The Bell Jar – Book Review

Sylvia Plath has much of her own life in this book under the guise of her protagonist Esther Greenwood. I have to ask myself how much is the fact that she committed suicide soon after this book was published affecting my thoughts? I really don’t know, but that fact hangs over my reading of this book. To me, Plath comes across as a joyful free spirit carrying the black dog of depression as a turtle carries its shell on its back. Her experience of electric shock treatment is distressing.

This is a novel very much of its time – written in 1963 pre the 1967 “Summer of Love” with its liberal views and reappraisal of the tight social mores of the 1940s and 1950s. It is a woman at odds with the rest of the world – perhaps born out of her time. In contradiction she has such a lust for life in her youth and, of course the reader knows she never makes middle age dying aged 31 a few weeks after this novel was published under the pseudonym Victoria Lucas.

Plath has wonderfully descriptive powers – a U.S. diner -“… heavenly hamburger places, where they serve giant hamburgers and soup of the day and four kinds of fancy cake at a very clean counter facing a long glarey mirror.” I’m right there with her. She speaks of meeting men who look just the thing from afar, but close up “wouldn’t do at all.” Then she writes – “That’s one of the reasons I never wanted to get married. The last thing I wanted was infinite security and to be the place an arrow shoots off from. I wanted change and excitement and to shoot off in all directions myself, like the coloured arrows from a Fourth of July rocket”. Reading this one can perhaps understand why she might marry the poet Ted Hughes whom noone could describe as boring.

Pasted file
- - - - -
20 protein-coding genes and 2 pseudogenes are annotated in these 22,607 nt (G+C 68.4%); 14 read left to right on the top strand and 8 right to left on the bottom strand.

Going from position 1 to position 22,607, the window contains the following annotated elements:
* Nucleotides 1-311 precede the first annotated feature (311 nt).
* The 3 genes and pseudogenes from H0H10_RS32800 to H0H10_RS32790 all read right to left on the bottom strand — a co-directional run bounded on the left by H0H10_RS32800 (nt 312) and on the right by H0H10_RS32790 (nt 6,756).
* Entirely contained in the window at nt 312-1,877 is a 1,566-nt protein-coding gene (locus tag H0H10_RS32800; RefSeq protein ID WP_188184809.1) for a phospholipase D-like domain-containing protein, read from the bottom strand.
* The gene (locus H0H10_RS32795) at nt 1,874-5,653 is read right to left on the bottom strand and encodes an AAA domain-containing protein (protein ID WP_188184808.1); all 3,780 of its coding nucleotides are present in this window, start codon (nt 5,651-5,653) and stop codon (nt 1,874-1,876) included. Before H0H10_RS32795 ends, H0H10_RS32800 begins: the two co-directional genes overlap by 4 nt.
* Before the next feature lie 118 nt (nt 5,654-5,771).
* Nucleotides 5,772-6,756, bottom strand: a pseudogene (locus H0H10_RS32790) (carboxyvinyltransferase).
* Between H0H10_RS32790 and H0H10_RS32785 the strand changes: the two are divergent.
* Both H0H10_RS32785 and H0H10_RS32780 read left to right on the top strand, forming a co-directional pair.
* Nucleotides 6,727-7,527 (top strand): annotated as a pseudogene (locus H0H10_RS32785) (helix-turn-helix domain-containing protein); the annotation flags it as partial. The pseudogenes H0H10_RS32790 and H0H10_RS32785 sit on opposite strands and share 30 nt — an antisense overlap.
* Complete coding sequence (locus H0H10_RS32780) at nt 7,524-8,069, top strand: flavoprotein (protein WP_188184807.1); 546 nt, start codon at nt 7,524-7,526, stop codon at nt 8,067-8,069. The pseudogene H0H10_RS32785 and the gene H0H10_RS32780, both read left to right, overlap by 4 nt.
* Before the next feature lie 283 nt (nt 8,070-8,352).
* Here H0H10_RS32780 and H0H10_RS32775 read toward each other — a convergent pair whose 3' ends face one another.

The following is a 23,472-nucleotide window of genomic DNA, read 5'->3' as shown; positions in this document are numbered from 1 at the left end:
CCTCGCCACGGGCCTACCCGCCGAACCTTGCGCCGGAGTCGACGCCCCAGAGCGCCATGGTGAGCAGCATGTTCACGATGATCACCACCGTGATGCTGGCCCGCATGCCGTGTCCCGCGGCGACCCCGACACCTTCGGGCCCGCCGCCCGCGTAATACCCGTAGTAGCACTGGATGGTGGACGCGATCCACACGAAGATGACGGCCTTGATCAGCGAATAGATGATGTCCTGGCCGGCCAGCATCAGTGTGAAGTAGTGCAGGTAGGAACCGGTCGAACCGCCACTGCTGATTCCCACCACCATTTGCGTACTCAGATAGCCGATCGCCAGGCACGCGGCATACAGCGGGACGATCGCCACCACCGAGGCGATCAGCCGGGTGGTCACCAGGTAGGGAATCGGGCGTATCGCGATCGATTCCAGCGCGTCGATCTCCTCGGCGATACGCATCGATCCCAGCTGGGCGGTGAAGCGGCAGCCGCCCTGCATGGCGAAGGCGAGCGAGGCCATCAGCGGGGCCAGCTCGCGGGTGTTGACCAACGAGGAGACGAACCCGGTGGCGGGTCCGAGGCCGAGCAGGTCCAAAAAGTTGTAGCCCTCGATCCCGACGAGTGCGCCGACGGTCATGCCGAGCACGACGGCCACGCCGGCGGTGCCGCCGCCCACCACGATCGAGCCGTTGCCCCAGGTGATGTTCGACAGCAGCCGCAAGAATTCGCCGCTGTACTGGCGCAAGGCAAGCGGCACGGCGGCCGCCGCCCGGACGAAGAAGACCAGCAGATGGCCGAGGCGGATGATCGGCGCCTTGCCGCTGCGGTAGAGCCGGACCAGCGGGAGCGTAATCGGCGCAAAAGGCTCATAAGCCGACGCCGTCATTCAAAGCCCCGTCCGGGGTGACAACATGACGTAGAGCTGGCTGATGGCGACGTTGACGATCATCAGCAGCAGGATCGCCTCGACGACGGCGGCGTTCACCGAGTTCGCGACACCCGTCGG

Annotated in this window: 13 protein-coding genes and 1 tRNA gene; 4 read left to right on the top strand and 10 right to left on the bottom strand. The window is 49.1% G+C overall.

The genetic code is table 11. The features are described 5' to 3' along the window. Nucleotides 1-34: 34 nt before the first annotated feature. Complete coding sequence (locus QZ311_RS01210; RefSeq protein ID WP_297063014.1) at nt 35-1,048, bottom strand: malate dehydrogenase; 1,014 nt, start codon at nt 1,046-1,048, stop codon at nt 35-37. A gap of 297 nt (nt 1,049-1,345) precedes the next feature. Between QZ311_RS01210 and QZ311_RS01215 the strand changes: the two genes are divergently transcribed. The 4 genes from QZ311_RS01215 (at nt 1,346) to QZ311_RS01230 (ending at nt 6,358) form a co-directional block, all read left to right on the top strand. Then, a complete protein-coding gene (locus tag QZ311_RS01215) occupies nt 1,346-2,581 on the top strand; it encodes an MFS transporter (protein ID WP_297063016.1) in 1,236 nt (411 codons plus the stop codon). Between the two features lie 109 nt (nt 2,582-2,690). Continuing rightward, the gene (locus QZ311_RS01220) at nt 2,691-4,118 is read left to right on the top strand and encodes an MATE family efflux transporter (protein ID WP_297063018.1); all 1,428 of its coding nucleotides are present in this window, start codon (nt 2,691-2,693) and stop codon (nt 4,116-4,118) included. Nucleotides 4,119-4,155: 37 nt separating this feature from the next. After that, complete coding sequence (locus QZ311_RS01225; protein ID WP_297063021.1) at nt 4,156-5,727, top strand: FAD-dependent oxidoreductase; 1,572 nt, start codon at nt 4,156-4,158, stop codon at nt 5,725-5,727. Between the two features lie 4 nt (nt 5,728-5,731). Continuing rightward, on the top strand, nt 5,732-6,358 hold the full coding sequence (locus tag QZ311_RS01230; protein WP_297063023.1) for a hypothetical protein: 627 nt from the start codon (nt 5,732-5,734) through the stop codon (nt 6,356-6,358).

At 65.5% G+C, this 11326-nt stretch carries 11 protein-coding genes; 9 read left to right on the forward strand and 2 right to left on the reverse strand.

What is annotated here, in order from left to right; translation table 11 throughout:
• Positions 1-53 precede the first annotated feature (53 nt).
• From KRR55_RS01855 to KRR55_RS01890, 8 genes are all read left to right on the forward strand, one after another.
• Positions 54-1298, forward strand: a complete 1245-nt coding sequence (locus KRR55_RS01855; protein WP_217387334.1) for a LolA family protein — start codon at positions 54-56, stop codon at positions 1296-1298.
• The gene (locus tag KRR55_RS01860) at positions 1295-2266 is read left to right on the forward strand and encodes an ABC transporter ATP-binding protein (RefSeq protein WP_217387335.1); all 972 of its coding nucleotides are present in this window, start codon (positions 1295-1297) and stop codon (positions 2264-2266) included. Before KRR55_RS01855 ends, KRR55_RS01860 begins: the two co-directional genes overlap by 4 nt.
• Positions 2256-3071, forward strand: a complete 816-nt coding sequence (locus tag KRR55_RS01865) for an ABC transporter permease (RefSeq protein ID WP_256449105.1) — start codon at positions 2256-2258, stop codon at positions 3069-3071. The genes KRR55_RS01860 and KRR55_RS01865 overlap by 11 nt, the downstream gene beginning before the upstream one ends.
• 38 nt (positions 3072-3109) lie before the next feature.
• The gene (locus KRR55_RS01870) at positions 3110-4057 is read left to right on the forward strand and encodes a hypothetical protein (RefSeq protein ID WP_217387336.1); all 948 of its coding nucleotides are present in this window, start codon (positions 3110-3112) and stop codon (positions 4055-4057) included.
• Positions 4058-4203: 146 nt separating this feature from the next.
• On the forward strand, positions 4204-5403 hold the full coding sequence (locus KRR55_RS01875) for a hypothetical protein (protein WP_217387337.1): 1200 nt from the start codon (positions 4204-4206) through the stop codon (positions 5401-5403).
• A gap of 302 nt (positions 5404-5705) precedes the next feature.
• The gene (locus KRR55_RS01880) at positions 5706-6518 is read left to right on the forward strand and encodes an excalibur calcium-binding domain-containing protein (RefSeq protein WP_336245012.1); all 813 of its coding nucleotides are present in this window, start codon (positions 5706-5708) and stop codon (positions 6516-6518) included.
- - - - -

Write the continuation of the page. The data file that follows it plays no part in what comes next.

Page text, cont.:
Essentially the story revolves around a girl writer who wins a prize to go to New York where she and another writer are wheeled out for events. It’s a good read, but the depression that descends makes it a hard one. I felt, when I had finished it a sadness that she died so young with such talent. What wonderful books she could have written.

Sylvia Plath image by Giovanni Giovannetti/Grazia Neri –, Public Domain,

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